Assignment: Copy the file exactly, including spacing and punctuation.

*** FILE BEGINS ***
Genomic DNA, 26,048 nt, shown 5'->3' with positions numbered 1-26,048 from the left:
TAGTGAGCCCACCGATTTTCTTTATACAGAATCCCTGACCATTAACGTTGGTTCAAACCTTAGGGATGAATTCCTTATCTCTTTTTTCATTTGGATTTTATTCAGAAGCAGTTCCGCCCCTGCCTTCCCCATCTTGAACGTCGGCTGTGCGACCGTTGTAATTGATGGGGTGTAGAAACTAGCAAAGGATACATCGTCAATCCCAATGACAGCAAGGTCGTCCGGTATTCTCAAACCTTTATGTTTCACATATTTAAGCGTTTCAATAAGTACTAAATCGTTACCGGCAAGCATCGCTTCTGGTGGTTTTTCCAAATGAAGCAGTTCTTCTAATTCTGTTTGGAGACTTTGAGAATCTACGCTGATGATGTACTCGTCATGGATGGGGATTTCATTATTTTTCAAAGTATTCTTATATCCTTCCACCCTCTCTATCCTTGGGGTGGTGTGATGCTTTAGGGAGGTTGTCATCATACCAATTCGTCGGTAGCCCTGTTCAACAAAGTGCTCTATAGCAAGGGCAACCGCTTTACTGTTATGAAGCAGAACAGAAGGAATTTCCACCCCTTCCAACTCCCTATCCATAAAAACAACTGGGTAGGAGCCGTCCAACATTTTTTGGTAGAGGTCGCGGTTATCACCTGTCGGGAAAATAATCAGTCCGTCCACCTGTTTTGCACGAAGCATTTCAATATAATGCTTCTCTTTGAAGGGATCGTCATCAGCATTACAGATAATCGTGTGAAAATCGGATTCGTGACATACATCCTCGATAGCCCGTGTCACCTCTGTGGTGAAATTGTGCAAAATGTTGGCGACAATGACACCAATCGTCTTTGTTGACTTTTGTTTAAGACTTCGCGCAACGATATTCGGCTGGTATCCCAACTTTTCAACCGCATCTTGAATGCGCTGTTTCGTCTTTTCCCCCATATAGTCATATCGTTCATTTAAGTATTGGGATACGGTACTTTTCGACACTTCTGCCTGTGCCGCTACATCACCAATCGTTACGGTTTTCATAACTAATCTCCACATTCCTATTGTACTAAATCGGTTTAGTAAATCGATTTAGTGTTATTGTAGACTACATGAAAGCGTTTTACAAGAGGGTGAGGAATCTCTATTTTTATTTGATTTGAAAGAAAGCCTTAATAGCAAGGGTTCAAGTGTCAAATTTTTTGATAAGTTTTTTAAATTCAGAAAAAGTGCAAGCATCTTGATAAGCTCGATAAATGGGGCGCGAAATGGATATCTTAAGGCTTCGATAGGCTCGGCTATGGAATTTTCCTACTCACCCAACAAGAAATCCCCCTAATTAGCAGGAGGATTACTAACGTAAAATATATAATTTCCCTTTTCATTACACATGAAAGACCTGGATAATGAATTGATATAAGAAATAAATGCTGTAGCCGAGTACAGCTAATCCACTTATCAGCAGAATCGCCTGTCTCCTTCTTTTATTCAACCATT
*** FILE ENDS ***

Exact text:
Genomic DNA, 26,048 nt, shown 5'->3' with positions numbered 1-26,048 from the left:
TAGTGAGCCCACCGATTTTCTTTATACAGAATCCCTGACCATTAACGTTGGTTCAAACCTTAGGGATGAATTCCTTATCTCTTTTTTCATTTGGATTTTATTCAGAAGCAGTTCCGCCCCTGCCTTCCCCATCTTGAACGTCGGCTGTGCGACCGTTGTAATTGATGGGGTGTAGAAACTAGCAAAGGATACATCGTCAATCCCAATGACAGCAAGGTCGTCCGGTATTCTCAAACCTTTATGTTTCACATATTTAAGCGTTTCAATAAGTACTAAATCGTTACCGGCAAGCATCGCTTCTGGTGGTTTTTCCAAATGAAGCAGTTCTTCTAATTCTGTTTGGAGACTTTGAGAATCTACGCTGATGATGTACTCGTCATGGATGGGGATTTCATTATTTTTCAAAGTATTCTTATATCCTTCCACCCTCTCTATCCTTGGGGTGGTGTGATGCTTTAGGGAGGTTGTCATCATACCAATTCGTCGGTAGCCCTGTTCAACAAAGTGCTCTATAGCAAGGGCAACCGCTTTACTGTTATGAAGCAGAACAGAAGGAATTTCCACCCCTTCCAACTCCCTATCCATAAAAACAACTGGGTAGGAGCCGTCCAACATTTTTTGGTAGAGGTCGCGGTTATCACCTGTCGGGAAAATAATCAGTCCGTCCACCTGTTTTGCACGAAGCATTTCAATATAATGCTTCTCTTTGAAGGGATCGTCATCAGCATTACAGATAATCGTGTGAAAATCGGATTCGTGACATACATCCTCGATAGCCCGTGTCACCTCTGTGGTGAAATTGTGCAAAATGTTGGCGACAATGACACCAATCGTCTTTGTTGACTTTTGTTTAAGACTTCGCGCAACGATATTCGGCTGGTATCCCAACTTTTCAACCGCATCTTGAATGCGCTGTTTCGTCTTTTCCCCCATATAGTCATATCGTTCATTTAAGTATTGGGATACGGTACTTTTCGACACTTCTGCCTGTGCCGCTACATCACCAATCGTTACGGTTTTCATAACTAATCTCCACATTCCTATTGTACTAAATCGGTTTAGTAAATCGATTTAGTGTTATTGTAGACTACATGAAAGCGTTTTACAAGAGGGTGAGGAATCTCTATTTTTATTTGATTTGAAAGAAAGCCTTAATAGCAAGGGTTCAAGTGTCAAATTTTTTGATAAGTTTTTTAAATTCAGAAAAAGTGCAAGCATCTTGATAAGCTCGATAAATGGGGCGCGAAATGGATATCTTAAGGCTTCGATAGGCTCGGCTATGGAATTTTCCTACTCACCCAACAAGAAATCCCCCTAATTAGCAGGAGGATTACTAACGTAAAATATATAATTTCCCTTTTCATTACACATGAAAGACCTGGATAATGAATTGATATAAGAAATAAATGCTGTAGCCGAGTACAGCTAATCCACTTATCAGCAGAATCGCCTGTCTCCTTCTTTTATTCAACCATT